Houston Coffee Shop Southside Espresso bids involuntary farewell to Montrose

South Side Espresso at 904 Westheimer in the same building as Uchi Houston — the historic former location of Mexican restaurant Felix — says goodbye with a farewell party on Saturday, April 16 from 5-7 p.m. after its last day in business. It’s a bittersweet start. While the store has had a relatively long tenure in the space – a decade, as it opened in 2012 – the owner Sean Marshall says the closure is not by choice.

Marshall and his wife, Michelle, opened the cafe after founding their own brand of roasting and coffee beans, Fusion Beans, in their garage in 2007.

According to Sean, he initially suspected that the new owner Capital Radomand financier JP Morgan Capital, may not renew Southside Espresso’s lease when LaLaLand Kind Cafe, a Dallas-based coffeehouse chain, has moved into one of Radom Capital’s other buildings across the street. At that time, Marshall said he started trying to find out if Southside Espresso’s lease would be renewed, but didn’t get an answer for a few weeks. The situation became clear, however, when workers came to measure the space and said they were working for Uchi. Marshall says that after Southside Espresso closes, Uchi will expand into space. (We reached out to a representative from Uchi to find out what the space will be used for and when the expansion will take place. Additionally, we spoke with a representative and also left a phone message with Radom Capital to find out why the company refused to renew Southside Espresso’s lease and will update this article if we receive a response.)

fusion beans and southern espresso drinks
Fusion Beans coffee and Southside Espresso drinks on the small gravel patio outside the shop. Courtesy picture.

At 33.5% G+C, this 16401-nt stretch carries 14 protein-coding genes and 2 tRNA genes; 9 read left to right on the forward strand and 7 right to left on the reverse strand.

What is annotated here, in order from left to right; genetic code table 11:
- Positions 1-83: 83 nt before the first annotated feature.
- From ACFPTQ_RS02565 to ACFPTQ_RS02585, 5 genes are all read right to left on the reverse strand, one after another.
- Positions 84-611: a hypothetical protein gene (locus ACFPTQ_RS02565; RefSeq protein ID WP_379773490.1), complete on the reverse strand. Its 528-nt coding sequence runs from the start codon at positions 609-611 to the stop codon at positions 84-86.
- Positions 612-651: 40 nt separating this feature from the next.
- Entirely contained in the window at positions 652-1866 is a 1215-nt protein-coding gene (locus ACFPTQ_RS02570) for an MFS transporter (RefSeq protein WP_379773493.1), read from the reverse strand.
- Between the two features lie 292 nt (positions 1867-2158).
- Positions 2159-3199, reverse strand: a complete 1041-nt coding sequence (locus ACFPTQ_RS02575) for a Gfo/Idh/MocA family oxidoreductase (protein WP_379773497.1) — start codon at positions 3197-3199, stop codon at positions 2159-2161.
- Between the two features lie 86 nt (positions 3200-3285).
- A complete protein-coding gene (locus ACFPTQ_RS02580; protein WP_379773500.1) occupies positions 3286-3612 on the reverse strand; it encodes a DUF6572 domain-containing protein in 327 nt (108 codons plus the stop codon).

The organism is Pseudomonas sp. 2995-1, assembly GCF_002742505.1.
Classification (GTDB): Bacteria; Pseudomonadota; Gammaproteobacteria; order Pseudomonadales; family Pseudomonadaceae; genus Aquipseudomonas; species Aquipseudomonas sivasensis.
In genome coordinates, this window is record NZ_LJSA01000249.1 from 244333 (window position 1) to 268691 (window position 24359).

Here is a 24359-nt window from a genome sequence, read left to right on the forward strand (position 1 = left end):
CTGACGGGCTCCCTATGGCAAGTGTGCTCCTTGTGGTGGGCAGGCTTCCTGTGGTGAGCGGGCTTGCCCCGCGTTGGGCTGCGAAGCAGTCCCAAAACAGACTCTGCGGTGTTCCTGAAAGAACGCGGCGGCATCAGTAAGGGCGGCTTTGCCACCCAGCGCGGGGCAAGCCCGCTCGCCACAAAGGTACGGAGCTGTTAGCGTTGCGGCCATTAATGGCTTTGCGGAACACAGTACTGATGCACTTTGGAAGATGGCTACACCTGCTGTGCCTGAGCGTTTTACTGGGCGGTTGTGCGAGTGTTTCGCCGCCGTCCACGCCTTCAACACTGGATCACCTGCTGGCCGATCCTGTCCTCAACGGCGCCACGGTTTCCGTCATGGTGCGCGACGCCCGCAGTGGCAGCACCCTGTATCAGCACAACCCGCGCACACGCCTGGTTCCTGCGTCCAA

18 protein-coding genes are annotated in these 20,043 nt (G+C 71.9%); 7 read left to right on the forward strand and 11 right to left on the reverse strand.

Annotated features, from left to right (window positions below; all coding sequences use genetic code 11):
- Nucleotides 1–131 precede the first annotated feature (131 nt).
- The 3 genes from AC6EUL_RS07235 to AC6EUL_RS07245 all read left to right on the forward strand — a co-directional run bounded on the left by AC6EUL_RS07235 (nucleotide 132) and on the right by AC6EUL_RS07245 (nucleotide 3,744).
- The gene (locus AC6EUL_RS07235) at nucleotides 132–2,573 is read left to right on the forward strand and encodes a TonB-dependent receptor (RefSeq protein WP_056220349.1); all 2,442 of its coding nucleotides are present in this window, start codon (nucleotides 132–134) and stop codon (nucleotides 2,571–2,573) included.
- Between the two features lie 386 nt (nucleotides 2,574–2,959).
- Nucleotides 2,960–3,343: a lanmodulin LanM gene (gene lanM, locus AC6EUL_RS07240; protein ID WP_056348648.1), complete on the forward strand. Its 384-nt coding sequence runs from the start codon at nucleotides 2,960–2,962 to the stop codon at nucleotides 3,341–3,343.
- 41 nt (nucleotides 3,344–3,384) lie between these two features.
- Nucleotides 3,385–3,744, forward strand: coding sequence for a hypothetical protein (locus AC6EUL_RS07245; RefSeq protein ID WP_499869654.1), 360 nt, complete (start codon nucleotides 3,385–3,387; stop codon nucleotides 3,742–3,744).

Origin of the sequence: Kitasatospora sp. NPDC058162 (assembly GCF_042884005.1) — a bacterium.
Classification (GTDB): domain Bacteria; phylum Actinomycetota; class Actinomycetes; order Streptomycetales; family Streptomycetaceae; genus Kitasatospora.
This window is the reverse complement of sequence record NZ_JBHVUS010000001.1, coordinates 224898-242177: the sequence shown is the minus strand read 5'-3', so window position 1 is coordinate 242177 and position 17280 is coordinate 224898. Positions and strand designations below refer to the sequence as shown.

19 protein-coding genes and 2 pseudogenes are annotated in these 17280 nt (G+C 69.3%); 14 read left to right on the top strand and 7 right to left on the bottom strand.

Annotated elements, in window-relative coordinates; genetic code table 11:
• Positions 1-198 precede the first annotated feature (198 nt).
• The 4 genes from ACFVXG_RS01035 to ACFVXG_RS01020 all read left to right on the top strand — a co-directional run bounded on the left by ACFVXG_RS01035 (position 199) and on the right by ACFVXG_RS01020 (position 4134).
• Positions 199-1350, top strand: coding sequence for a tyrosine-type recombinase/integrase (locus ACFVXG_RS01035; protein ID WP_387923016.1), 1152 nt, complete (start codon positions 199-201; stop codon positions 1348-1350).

The decision not to renew Southside Espresso’s lease comes just as Marshall says business is picking up. “We battled COVID. We got PPP and EIDL loans. We struggled through [Uchi’s] construction – which was worse than COVID – and started to see a recovery. It’s bittersweet because last month the numbers were better than they’ve been in two years.

At this point, the Marshalls’ financial lifeline is back to what it was: tied to their coffee-roasting business, Fusion Beans. Sean also plans to start an espresso trailer and serve at pop-up venues, such as the Montrose Market at 1001 Westheimer (where the center housing the Spec’s and Half-Price books was located before its demolition). “We will always have a physical presence, however small,” Sean said. He also hired Creative high key to refresh online branding and website.

Marshall says the best way to support Fusion Beans and the upcoming Southside Espresso Truck is to buy coffee beans online (the company ships nationwide) and keeps abreast of new online developments on the Fusion Beans and South Side Espresso Instagram accounts.

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